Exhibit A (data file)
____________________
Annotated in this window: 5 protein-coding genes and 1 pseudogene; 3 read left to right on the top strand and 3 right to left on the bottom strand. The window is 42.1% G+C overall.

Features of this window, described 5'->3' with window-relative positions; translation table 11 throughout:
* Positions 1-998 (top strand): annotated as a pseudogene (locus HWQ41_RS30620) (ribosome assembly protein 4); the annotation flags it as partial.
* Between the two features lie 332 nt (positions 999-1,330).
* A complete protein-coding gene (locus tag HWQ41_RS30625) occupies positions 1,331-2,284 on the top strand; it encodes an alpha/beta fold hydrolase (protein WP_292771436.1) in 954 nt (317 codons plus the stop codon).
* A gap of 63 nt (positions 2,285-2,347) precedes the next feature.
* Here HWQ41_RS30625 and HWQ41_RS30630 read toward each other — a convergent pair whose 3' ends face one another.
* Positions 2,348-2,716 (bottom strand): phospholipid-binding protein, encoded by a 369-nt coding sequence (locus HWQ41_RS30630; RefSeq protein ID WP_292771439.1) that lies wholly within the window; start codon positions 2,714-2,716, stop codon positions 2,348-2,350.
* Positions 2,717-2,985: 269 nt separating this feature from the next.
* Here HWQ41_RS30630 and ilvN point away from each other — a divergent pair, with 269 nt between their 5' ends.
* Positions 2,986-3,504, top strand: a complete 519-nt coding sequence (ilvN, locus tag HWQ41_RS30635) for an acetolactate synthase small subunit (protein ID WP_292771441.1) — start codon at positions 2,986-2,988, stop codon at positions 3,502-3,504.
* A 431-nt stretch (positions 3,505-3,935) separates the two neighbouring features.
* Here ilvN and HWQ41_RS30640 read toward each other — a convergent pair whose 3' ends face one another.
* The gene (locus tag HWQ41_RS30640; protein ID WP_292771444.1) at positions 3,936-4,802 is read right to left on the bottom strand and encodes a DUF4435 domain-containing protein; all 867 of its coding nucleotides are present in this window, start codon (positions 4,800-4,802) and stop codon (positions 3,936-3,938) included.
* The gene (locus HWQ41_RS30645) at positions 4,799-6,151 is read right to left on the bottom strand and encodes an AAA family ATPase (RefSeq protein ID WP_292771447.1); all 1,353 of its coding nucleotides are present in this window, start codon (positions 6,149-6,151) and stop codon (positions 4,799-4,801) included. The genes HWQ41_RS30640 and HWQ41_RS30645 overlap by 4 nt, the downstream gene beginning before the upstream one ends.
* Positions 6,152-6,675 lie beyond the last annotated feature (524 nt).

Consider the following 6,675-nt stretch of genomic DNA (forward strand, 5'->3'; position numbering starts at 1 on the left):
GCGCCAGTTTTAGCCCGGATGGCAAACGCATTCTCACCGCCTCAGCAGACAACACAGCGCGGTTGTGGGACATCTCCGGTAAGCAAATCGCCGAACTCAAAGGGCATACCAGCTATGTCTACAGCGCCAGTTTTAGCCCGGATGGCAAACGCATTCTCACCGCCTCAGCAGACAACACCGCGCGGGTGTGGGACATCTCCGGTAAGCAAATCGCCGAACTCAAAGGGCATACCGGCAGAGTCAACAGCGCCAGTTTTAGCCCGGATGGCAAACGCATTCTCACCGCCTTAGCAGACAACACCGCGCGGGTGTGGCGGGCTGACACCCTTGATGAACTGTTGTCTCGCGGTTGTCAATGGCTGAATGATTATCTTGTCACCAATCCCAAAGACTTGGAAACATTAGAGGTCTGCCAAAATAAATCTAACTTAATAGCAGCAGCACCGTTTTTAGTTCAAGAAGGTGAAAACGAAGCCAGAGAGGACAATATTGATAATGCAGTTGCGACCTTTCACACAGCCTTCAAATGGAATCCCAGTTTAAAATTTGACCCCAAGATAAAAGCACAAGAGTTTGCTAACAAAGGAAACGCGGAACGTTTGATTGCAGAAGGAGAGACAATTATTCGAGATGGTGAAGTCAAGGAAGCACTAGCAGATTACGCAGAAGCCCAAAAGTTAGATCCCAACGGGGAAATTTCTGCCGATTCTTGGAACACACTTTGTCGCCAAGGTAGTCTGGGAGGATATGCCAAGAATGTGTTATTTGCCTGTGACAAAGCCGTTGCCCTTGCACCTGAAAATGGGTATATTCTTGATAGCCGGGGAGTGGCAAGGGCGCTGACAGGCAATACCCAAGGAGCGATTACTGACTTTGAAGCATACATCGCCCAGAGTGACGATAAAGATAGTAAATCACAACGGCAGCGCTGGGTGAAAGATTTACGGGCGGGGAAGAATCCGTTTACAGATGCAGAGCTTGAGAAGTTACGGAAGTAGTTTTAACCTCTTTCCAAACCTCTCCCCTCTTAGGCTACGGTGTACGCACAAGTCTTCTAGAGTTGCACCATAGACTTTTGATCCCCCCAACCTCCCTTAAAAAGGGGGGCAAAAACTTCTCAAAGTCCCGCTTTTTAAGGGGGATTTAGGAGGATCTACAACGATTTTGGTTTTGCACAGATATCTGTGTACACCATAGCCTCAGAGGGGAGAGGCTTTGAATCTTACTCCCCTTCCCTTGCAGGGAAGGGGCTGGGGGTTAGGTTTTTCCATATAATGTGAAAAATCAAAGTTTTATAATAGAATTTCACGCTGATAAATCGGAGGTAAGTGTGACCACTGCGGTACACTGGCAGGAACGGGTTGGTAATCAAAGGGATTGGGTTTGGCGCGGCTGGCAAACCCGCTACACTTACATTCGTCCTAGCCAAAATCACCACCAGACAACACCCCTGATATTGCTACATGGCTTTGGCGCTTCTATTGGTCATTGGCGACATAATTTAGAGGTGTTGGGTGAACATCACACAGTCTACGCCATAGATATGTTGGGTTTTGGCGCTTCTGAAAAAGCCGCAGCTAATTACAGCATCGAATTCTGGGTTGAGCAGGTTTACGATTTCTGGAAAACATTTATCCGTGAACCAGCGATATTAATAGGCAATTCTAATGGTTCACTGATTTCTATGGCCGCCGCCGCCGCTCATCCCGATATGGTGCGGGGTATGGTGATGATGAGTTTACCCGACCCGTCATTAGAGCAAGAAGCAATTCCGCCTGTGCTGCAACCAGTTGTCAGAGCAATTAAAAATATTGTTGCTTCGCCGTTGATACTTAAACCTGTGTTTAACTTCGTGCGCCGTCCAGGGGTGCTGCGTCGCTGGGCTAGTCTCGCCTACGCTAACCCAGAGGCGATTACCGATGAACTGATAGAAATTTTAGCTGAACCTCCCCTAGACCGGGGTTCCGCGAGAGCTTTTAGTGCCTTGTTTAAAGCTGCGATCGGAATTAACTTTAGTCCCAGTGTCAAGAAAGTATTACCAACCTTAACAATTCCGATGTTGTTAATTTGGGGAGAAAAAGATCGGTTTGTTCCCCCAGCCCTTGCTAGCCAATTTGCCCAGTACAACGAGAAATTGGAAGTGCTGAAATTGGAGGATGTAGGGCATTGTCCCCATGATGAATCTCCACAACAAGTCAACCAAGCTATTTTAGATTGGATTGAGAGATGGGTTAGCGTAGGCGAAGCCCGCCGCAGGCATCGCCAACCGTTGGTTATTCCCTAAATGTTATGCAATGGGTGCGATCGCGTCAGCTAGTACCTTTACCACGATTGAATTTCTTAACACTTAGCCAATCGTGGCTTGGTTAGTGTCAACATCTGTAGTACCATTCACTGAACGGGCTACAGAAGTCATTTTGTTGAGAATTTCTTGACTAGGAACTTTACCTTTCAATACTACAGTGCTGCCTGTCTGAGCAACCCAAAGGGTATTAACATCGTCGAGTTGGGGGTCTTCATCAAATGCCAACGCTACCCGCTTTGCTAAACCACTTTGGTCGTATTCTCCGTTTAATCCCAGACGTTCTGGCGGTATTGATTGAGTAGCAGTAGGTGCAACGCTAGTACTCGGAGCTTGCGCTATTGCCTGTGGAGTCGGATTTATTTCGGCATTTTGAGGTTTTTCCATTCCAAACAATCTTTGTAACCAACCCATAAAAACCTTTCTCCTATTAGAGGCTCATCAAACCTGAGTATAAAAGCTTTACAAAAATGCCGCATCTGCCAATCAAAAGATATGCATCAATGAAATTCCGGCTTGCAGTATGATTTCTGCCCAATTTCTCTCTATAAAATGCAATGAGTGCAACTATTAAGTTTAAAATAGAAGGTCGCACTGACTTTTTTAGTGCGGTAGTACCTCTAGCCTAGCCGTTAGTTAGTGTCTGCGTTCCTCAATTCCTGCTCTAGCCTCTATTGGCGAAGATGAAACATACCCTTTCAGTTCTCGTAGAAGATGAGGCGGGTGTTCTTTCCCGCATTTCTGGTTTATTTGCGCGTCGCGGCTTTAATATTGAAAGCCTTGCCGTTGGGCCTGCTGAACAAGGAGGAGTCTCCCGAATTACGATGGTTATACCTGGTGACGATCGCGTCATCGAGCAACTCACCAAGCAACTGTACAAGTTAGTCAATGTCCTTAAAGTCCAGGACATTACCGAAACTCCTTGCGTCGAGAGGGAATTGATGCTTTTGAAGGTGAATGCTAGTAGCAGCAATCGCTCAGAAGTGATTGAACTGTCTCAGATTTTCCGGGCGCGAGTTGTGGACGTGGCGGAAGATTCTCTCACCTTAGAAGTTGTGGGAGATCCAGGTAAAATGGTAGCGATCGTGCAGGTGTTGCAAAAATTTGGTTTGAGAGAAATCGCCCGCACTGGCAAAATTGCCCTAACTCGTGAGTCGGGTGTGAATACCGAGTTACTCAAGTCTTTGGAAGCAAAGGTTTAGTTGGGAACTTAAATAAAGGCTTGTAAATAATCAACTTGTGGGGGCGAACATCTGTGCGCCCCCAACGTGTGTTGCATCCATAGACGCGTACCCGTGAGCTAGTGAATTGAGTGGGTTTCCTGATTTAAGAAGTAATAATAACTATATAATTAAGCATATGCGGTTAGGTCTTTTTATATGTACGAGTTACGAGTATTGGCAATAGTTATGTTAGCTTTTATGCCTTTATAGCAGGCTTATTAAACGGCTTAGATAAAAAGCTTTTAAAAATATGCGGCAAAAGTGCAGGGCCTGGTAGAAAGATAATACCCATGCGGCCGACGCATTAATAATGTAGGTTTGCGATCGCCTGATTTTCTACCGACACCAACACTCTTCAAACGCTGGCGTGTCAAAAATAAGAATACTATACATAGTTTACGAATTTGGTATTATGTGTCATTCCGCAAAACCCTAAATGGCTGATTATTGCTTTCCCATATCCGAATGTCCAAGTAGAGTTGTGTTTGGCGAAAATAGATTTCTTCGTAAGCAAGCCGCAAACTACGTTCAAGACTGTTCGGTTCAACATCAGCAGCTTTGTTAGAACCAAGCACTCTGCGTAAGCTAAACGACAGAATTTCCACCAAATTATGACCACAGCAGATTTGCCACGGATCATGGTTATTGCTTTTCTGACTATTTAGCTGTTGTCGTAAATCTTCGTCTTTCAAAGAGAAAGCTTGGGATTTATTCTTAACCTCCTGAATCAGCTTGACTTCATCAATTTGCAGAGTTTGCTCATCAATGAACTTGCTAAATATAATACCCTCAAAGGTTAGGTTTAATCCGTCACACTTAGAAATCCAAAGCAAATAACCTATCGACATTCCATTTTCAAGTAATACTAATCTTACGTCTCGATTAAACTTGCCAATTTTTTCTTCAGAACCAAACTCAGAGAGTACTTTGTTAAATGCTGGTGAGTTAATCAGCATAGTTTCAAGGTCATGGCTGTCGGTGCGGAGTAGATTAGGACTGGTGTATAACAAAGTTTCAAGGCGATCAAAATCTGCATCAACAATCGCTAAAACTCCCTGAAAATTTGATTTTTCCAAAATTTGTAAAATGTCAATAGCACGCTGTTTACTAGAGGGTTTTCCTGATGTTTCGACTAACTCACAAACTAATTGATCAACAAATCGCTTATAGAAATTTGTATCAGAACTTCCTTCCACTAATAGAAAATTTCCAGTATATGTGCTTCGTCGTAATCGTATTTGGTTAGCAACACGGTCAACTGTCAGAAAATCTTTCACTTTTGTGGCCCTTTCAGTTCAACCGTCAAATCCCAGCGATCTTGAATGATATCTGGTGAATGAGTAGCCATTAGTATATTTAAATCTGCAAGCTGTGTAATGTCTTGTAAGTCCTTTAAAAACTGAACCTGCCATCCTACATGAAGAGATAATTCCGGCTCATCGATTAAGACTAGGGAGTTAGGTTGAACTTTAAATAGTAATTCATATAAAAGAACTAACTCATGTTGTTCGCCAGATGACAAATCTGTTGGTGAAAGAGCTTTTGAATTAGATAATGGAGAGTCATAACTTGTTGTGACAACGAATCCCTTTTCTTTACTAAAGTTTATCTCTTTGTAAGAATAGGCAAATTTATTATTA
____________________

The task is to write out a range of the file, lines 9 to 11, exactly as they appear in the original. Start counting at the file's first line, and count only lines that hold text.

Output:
* Positions 2,717-2,985: 269 nt separating this feature from the next.
* Here HWQ41_RS30630 and ilvN point away from each other — a divergent pair, with 269 nt between their 5' ends.
* Positions 2,986-3,504, top strand: a complete 519-nt coding sequence (ilvN, locus tag HWQ41_RS30635) for an acetolactate synthase small subunit (protein ID WP_292771441.1) — start codon at positions 2,986-2,988, stop codon at positions 3,502-3,504.